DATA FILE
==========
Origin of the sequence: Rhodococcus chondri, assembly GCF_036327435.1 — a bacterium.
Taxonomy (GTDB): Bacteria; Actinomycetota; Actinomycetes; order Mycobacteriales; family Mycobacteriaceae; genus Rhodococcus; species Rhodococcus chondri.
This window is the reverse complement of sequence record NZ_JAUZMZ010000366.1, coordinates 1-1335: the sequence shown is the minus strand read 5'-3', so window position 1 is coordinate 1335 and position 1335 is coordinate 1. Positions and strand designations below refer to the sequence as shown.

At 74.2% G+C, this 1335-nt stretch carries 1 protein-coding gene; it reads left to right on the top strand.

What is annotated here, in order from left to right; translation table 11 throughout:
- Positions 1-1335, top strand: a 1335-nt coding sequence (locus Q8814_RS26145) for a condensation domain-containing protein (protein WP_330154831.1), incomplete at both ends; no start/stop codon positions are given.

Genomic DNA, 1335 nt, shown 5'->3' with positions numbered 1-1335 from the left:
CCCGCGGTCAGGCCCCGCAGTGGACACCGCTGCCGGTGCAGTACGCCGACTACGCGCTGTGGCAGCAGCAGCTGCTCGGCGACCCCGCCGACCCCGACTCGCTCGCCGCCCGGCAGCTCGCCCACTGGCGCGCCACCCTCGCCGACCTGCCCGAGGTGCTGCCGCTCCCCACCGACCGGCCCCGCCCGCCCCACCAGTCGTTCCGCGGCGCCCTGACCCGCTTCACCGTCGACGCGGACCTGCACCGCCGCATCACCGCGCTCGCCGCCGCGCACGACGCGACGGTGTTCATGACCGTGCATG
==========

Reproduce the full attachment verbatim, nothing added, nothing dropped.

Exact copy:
Origin of the sequence: Rhodococcus chondri, assembly GCF_036327435.1 — a bacterium.
Taxonomy (GTDB): Bacteria; Actinomycetota; Actinomycetes; order Mycobacteriales; family Mycobacteriaceae; genus Rhodococcus; species Rhodococcus chondri.
This window is the reverse complement of sequence record NZ_JAUZMZ010000366.1, coordinates 1-1335: the sequence shown is the minus strand read 5'-3', so window position 1 is coordinate 1335 and position 1335 is coordinate 1. Positions and strand designations below refer to the sequence as shown.

At 74.2% G+C, this 1335-nt stretch carries 1 protein-coding gene; it reads left to right on the top strand.

What is annotated here, in order from left to right; translation table 11 throughout:
- Positions 1-1335, top strand: a 1335-nt coding sequence (locus Q8814_RS26145) for a condensation domain-containing protein (protein WP_330154831.1), incomplete at both ends; no start/stop codon positions are given.

Genomic DNA, 1335 nt, shown 5'->3' with positions numbered 1-1335 from the left:
CCCGCGGTCAGGCCCCGCAGTGGACACCGCTGCCGGTGCAGTACGCCGACTACGCGCTGTGGCAGCAGCAGCTGCTCGGCGACCCCGCCGACCCCGACTCGCTCGCCGCCCGGCAGCTCGCCCACTGGCGCGCCACCCTCGCCGACCTGCCCGAGGTGCTGCCGCTCCCCACCGACCGGCCCCGCCCGCCCCACCAGTCGTTCCGCGGCGCCCTGACCCGCTTCACCGTCGACGCGGACCTGCACCGCCGCATCACCGCGCTCGCCGCCGCGCACGACGCGACGGTGTTCATGACCGTGCATG